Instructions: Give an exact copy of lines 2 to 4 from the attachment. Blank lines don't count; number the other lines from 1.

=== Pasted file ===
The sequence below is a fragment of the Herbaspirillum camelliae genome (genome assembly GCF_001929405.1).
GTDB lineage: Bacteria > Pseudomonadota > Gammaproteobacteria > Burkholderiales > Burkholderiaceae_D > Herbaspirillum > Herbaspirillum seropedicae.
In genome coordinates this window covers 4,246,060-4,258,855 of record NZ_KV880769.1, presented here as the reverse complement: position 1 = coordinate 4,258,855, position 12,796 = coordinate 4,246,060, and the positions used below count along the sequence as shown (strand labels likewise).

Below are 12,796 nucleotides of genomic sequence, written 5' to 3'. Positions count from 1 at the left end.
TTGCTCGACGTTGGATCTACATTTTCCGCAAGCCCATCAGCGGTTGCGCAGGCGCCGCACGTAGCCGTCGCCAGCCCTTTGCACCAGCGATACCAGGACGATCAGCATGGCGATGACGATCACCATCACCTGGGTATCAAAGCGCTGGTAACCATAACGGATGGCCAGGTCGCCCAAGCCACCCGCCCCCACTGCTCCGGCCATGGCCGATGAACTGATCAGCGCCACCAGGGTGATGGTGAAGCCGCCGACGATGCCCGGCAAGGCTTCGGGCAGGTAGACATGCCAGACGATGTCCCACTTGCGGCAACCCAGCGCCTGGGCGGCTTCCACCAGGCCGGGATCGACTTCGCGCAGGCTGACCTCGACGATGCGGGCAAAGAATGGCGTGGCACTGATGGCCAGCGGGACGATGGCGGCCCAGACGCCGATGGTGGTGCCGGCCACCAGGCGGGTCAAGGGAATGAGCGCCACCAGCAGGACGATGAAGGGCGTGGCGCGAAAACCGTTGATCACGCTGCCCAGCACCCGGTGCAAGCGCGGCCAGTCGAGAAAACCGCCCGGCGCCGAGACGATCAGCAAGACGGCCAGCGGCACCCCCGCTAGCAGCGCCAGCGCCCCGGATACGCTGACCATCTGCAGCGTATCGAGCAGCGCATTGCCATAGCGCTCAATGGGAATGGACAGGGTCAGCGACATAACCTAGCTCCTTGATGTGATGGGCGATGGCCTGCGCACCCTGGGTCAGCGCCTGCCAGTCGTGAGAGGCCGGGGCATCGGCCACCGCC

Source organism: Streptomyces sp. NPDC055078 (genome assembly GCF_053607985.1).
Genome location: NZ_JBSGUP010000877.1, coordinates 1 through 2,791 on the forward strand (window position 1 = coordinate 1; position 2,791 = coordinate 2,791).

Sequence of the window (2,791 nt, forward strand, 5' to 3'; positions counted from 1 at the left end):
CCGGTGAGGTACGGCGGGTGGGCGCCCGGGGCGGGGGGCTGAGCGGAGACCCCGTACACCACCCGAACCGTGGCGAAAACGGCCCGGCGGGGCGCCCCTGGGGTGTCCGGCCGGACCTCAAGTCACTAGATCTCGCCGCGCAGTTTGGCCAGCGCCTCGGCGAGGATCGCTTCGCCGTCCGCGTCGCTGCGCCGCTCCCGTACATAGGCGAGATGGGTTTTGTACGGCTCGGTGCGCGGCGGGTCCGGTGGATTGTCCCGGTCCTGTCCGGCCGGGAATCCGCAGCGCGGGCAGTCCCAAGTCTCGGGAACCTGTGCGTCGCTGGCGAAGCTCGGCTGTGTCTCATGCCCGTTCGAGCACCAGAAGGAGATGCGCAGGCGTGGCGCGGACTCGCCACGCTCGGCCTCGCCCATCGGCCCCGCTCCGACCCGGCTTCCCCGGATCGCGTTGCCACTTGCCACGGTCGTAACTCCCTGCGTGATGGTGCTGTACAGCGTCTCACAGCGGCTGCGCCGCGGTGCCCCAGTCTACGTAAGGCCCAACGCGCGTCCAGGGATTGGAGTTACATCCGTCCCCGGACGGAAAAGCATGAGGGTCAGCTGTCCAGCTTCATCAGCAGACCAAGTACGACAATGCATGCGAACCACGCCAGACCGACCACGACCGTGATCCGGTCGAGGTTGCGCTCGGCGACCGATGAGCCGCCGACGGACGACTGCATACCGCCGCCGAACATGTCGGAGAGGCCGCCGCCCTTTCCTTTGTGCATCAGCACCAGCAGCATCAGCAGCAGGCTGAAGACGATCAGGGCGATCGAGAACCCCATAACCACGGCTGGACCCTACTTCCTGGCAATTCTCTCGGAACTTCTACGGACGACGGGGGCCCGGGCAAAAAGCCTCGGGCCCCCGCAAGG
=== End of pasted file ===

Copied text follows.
GTDB lineage: Bacteria > Pseudomonadota > Gammaproteobacteria > Burkholderiales > Burkholderiaceae_D > Herbaspirillum > Herbaspirillum seropedicae.
In genome coordinates this window covers 4,246,060-4,258,855 of record NZ_KV880769.1, presented here as the reverse complement: position 1 = coordinate 4,258,855, position 12,796 = coordinate 4,246,060, and the positions used below count along the sequence as shown (strand labels likewise).

Below are 12,796 nucleotides of genomic sequence, written 5' to 3'. Positions count from 1 at the left end.